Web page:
Social Security Disability Insurance (SSDI) and Unemployment Insurance (UI) are forms of social insurance that provide protection against the risk of economic loss due to specific adverse events. SSDI insures against the risk of lost earnings due to a severe disability by providing monthly cash benefits to statutorily disabled workers who are unable to engage in substantial gainful activity (SGA) and to their dependents. UI, on the other hand, protects against the risk of lost earnings due to unemployment by providing temporary cash assistance to involuntarily unemployed workers who meet the requirements of state law. Although the two programs serve largely separate populations, under certain circumstances, some individuals may be concurrently (simultaneously) eligible for SSDI and UI.
In July 2012, the Government Accountability Office (GAO) released a report that examined the issue of overlapping SSDI and UI benefits. GAO found that 117,000 individuals received concurrent cash benefit payments from the SSDI and UI programs in fiscal year (FY) 2010 of more than $850 million. These individuals represented less than 1% of the total beneficiaries in both programs, and the cash benefits they received in FY2010 totaled 0.2% of SSDI benefit outlays and 0.4% of UI benefit outlays.
During the 113th Congress, several bills have been introduced to eliminate or reduce the SSDI benefits of individuals who concurrently receive UI benefits. These proposals take one of three general approaches to offsetting or preventing concurrent receipt of benefits. The first approach treats receipt of UI benefits as engaging in SGA, which would delay receipt of SSDI cash benefits and Medicare for individuals awarded but not yet entitled to SSDI benefits and could lead to a suspension of SSDI cash benefits for individuals already entitled to SSDI. The second approach suspends SSDI cash benefits for any month in which an individual receives UI benefits. The third approach reduces SSDI cash benefits, dollar for dollar, for any month in which an SSDI beneficiary is in receipt of UI benefits.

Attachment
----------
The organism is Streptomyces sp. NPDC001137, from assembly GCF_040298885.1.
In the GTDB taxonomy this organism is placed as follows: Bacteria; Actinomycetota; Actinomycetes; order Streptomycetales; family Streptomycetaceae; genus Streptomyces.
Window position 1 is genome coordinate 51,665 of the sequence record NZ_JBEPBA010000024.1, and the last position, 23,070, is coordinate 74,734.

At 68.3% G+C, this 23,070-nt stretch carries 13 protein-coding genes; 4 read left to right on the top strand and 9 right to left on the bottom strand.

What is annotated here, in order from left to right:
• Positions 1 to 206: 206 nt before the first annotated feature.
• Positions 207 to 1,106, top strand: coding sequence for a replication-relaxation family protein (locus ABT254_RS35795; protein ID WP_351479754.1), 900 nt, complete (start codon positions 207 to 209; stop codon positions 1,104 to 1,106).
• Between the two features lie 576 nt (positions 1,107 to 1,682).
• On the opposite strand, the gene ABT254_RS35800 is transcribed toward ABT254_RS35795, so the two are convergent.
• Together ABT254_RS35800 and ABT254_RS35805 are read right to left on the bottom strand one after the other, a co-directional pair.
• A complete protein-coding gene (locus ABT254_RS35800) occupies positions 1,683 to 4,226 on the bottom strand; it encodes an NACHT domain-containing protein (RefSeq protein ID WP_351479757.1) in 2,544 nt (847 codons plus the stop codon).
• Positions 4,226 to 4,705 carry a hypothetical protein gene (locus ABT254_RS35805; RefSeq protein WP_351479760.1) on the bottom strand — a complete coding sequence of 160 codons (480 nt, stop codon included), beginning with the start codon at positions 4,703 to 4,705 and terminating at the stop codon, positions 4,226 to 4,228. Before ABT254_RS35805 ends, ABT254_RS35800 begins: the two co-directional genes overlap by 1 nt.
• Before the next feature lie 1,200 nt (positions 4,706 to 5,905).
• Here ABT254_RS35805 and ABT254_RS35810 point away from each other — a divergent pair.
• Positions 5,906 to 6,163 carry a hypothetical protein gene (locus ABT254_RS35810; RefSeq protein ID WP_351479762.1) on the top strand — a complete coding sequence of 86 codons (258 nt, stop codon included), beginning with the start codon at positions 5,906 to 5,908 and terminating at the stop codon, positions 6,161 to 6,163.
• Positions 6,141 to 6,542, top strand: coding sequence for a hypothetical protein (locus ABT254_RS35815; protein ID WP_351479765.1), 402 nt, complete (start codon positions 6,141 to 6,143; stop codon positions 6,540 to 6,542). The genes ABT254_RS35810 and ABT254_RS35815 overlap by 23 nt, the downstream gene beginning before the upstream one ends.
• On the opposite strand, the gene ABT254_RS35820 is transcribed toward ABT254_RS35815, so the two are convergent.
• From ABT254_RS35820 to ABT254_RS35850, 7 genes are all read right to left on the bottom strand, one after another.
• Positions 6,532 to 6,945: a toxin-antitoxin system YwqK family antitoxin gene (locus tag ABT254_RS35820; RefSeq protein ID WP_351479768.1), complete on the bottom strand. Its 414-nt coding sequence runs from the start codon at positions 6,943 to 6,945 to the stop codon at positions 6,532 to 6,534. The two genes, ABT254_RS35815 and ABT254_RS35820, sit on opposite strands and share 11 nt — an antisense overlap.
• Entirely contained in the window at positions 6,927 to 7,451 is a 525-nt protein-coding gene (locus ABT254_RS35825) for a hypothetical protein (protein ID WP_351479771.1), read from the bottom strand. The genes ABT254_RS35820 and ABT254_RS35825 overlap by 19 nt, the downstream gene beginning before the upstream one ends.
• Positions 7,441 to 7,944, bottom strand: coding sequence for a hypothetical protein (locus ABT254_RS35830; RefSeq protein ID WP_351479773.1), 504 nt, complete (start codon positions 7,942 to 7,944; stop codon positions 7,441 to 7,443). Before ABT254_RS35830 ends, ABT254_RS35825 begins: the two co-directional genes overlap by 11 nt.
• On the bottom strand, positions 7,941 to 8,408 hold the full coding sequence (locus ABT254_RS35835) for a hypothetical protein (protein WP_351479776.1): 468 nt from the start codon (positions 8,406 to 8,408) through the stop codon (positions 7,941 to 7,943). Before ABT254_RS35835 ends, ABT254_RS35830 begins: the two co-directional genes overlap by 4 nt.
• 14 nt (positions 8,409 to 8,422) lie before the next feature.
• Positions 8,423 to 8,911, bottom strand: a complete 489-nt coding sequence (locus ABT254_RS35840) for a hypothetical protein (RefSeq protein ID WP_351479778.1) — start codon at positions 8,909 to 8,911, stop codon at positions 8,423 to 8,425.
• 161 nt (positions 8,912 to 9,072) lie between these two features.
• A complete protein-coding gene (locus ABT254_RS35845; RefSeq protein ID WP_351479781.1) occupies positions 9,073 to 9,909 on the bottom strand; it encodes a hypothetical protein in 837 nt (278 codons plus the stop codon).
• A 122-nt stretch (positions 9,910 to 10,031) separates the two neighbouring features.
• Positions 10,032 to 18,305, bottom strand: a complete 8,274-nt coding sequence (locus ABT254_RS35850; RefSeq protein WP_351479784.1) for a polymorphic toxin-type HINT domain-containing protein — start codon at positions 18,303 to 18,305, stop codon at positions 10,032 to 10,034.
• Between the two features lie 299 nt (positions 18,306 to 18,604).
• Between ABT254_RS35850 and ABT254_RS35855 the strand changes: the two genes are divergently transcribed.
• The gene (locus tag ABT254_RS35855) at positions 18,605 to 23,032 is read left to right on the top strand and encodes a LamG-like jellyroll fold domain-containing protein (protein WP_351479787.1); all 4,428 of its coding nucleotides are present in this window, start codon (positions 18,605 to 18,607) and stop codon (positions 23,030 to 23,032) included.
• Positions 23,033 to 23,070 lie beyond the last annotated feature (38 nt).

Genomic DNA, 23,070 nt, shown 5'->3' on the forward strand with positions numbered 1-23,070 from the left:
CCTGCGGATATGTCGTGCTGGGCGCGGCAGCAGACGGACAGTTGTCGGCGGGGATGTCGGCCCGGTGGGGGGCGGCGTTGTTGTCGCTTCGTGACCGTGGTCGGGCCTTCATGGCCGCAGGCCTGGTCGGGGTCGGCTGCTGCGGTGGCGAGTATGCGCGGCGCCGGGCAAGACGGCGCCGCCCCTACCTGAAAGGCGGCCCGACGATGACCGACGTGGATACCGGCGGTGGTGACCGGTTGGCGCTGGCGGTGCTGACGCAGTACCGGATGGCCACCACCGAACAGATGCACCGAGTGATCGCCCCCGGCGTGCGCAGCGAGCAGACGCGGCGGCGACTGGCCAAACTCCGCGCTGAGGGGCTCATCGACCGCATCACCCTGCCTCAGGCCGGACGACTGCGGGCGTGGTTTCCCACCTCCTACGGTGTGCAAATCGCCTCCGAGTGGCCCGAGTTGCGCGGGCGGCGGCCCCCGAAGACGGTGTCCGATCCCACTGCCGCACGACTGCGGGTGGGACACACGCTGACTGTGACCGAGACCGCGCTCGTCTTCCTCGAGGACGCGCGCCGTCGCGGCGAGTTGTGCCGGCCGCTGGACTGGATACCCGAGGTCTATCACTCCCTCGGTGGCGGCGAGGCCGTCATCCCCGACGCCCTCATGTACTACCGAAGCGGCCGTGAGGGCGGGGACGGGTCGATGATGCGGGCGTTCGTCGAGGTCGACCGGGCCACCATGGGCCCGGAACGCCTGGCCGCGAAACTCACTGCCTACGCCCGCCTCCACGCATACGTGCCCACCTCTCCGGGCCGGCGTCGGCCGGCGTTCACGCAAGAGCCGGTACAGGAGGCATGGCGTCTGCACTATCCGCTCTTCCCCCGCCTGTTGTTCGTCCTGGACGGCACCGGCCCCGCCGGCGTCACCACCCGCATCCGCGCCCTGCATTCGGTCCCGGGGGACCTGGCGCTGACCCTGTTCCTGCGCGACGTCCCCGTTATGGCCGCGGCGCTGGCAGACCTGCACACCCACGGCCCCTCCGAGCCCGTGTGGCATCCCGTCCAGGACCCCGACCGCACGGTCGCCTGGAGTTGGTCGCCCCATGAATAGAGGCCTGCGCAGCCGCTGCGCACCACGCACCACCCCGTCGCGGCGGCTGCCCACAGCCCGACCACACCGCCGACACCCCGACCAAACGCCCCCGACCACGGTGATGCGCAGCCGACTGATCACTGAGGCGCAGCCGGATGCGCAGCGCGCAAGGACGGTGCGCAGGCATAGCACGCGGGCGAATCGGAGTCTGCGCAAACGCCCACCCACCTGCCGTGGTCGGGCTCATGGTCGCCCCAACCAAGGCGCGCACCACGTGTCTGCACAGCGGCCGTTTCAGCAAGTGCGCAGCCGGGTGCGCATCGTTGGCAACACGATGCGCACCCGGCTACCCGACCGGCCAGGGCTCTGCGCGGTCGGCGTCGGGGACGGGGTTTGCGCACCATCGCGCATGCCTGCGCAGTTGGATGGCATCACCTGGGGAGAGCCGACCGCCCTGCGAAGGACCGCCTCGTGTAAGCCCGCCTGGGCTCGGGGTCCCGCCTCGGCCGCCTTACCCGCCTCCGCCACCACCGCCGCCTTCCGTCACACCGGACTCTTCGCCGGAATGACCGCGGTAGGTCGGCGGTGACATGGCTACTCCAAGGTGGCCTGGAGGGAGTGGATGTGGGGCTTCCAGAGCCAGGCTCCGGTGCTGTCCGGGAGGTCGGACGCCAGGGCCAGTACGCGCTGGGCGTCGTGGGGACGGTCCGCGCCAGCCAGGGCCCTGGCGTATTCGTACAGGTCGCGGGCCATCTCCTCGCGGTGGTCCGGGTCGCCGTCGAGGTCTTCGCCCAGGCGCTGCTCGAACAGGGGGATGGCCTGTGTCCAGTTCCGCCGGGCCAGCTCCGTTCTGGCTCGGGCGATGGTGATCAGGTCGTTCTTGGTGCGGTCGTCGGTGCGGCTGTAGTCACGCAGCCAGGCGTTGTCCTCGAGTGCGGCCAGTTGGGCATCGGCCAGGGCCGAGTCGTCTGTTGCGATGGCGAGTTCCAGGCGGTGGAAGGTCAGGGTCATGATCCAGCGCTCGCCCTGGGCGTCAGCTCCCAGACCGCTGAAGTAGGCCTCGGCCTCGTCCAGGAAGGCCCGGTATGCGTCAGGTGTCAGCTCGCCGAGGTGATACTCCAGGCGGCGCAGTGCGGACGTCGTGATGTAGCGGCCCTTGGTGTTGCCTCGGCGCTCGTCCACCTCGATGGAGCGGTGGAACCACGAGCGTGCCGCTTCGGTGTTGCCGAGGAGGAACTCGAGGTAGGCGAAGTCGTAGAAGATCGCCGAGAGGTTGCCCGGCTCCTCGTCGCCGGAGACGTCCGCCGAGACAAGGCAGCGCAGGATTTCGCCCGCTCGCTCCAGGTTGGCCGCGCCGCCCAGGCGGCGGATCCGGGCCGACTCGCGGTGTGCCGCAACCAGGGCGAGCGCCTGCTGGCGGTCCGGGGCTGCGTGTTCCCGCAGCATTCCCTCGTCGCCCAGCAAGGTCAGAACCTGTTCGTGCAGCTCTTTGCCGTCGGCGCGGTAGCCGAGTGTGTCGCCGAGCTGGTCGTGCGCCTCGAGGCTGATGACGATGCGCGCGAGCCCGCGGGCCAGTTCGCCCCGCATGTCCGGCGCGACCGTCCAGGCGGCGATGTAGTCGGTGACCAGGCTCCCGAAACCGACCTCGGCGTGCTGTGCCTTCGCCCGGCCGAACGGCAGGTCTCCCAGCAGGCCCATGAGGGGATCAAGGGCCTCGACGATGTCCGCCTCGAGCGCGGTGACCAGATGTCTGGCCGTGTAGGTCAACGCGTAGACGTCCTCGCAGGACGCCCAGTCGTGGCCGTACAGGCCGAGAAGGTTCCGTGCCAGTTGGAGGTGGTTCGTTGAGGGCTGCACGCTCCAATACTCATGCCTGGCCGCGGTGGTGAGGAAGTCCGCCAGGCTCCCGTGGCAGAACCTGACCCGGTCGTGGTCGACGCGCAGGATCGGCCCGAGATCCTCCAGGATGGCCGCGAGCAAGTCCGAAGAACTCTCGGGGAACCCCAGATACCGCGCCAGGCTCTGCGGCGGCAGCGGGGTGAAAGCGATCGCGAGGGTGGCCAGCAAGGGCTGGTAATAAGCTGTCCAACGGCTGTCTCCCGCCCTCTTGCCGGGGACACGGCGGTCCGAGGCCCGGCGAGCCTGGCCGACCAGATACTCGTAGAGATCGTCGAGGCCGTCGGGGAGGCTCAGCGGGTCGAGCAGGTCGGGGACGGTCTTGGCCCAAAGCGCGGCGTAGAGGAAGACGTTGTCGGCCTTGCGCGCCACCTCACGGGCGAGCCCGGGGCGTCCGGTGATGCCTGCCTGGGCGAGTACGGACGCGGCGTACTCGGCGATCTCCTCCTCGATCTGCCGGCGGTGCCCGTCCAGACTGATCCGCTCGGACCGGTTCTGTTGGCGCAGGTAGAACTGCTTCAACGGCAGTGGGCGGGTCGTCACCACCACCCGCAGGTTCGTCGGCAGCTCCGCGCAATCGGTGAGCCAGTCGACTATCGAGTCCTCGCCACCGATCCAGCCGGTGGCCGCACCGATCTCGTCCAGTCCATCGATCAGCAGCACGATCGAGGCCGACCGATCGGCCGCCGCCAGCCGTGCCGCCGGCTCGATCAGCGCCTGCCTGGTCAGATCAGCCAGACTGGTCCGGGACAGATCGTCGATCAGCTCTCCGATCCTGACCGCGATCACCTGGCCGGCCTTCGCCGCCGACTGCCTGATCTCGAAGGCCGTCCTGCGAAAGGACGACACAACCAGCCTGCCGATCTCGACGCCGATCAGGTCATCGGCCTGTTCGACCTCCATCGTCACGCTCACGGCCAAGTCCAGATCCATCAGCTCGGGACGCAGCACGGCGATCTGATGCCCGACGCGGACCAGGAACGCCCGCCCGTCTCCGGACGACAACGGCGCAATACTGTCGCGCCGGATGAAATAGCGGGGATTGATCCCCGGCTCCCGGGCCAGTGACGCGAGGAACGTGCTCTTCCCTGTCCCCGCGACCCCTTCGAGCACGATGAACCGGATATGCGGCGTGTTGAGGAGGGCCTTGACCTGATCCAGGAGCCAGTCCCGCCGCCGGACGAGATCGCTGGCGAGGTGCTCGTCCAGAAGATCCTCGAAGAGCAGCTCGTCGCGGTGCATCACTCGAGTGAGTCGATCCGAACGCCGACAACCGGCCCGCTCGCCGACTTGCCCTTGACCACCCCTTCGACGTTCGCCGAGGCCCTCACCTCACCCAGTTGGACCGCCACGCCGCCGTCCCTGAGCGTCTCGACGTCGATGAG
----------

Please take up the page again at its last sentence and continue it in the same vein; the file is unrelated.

Proponents of these bills argue that concurrent receipt of SSDI and UI benefits is “double dipping” or duplicative, inasmuch as each payment serves the same function of replacing lost earnings. They also maintain that receipt of one benefit is fundamentally contradictory with the eligibility requirements of the other, in that UI beneficiaries are required to be able and available for work (as determined under state law), while SSDI beneficiaries must be generally unable to work due to a severe physical or mental impairment.
Opponents, on the other hand, argue that concurrent receipt of UI and SSDI benefits is consistent and appropriate under law, because the SSDI program actively encourages beneficiaries to return to work through various work incentives. Many opponents also contend that preventing or offsetting concurrent receipt of SSDI and UI benefits discriminates against people with disabilities who have lost their job through no fault of their own.
This report explores the issue of concurrent eligibility for the SSDI and UI programs and examines many of the legislative proposals introduced in the 113th Congress to eliminate or reduce concurrent receipt of SSDI and UI.